But there's more. In the past 5 years, the FDA has approved several new "hard bearing" surfaces for total hips. One uses various forms of ceramics, mostly aluminum oxide (alumina) or zirconium oxide (zirconia) or blends of the two. Remember how a conventional hip has metal rubbing on plastic? Well in the newer ceramic hips, the plastic cup liner has been replaced with a ceramic liner, and the metal ball is replaced with a ceramic ball as well. The ceramic is almost as hard as diamond (yes, people are working on diamond surfaces, but we're not there yet) and both pieces are made of the same stuff. Neither side will wear away first. They are also much smoother than their metal or plastic counterparts, and so friction is much lower as well. European studies for ceramic on ceramic hips suggest that they will last much longer than conventional metal on polyethylene designs, possibly as much as 20 or even 30 years.
Another hard bearing hip is one that uses a metal ball and a metal socket, with no plastic. They are also very long lasting, and have several benefits over both ceramic on ceramic and conventional metal on poly hips. First, there is a simple fact that the smaller the head on a total hip, the more likely it is to dislocate, or come out of joint. Due to limitations in the current technology, ceramic heads cannot be made larger than about 38 millimeters, or about an inch and a half. The natural head of the femur is much larger, often on the order of 50 or even 60 millimeters. Metal heads can be made that large with existing technology. Also, metal is ductile, which means it can be molded or polished. It turns out that metal on metal hips tend to almost self-repair by polishing away imperfections or rough spots as they rub together. Ceramic does not do that, because it is hard and brittle. That brittleness can also be an issue, and there are cases where the ceramic liner has broken, requiring more surgery to replace it. It must be pointed out that metal on metal hips also have disadvantages one being that increased levels of metal atoms have been measured in the blood of metal on metal hip recipients after vigorous activity. The long-term effects of this are not well understood, but many doctors will not put a metal on metal hip into a woman of childbearing years for that reason.
The other big advance in total hips is the resurfacing arthroplasty. Instead of sticking a spike down the inside of the thighbone, just the head of the femur is ground down (with a device like a giant pencil sharpener) and a metal cap is cemented on. The concept is almost the same as capping a chipped tooth. Currently, this system is only approved in the United States for treating the femur side of the hip joint, which then is put back into the natural hip socket. As such, it is not helpful in bad cases of arthritis. There is also a risk of the femur breaking just below the new implant. In Europe, this system is being used with a metal socket being placed in the pelvis as well, creating a metal on metal total hip, with quite good results. Also, in the event of a failure (such as the femoral neck fracture I just mentioned) the system can be converted to a regular metal on metal total hip quite easily.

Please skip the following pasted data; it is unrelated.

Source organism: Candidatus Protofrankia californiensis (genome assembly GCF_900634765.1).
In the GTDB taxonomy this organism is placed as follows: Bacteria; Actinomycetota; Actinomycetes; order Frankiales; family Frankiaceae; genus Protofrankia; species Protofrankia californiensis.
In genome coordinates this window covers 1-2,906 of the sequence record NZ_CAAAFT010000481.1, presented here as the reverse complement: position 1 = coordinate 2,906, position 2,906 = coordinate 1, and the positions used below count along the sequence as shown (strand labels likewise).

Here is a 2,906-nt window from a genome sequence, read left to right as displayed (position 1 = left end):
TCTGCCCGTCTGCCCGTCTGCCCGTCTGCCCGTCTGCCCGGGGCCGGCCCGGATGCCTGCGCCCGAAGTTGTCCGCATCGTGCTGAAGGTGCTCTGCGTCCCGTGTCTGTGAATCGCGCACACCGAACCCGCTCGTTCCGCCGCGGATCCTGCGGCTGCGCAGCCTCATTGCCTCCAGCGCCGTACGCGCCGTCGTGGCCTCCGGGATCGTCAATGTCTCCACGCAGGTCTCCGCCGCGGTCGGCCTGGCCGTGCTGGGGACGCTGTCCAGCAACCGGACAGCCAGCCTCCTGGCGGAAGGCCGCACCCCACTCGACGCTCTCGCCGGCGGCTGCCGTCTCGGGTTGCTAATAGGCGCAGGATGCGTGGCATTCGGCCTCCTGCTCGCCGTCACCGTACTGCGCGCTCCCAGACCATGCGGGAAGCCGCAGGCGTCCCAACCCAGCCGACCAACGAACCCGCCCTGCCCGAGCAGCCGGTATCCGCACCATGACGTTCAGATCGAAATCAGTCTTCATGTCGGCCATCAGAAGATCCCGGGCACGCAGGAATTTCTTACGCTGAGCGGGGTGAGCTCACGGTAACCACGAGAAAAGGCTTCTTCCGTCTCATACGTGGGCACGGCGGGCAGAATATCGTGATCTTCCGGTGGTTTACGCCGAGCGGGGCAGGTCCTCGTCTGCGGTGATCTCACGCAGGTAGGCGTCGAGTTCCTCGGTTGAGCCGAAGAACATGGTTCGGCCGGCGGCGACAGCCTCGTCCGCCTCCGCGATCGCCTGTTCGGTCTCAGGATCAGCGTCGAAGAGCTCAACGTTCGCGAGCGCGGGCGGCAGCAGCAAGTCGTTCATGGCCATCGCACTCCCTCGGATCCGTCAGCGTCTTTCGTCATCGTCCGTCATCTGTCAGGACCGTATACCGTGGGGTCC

When it comes to total knee replacements, it seems that more work has gone into the design of the implants rather than the materials. Total knees have benefited greatly from the improvements made in the polyethylene, but there is not much happening with things like ceramic components. This may be because the knee is the largest joint in the body, and subjected to an impact of 5 times your bodyweight every time your heel strikes the ground when you walk. In my case that would be over half a ton! If we take an average of a million steps a year, then each knee would be subjected to a cumulative load of 250,000 tons a year (500,000 steps per leg per year multiplied by ton a step)!
Instead, most time and money has gone into making the implants behave as much like a natural knee as possible. This means things like making the contact area between the top and bottom components as large as possible to spread the load. Another new design allows the knee to rotate a few degrees as well as hinge back and forth. Several companies have variations on this theme. One design has a platform that rotates slightly sitting on the top of tibia, and other use precision machining of femoral component to allow the rotation to occur at certain points in the stride.
To sum things up: total joint replacement has gone through significant changes in just the last 10 years. It is considered one of the most successful elective surgeries there is. Total hips and knees can be expected to last up to 15 years with conventional designs and even longer with some of the newer designs of total hips. If you have joint pain that is limiting your ability to live your life, it might be time to talk to a healthcare professional. You can locate an orthopedic surgeon in your area by searching the Internet for the following terms: "American academy of orthopedic surgeons," or "American association of hip and knee surgeons." There are also lots of information and pictures available on the websites for the implant companies (search for names like "Biomet," "Zimmer," "Howmedica," "Sulzer," and "Stryker.")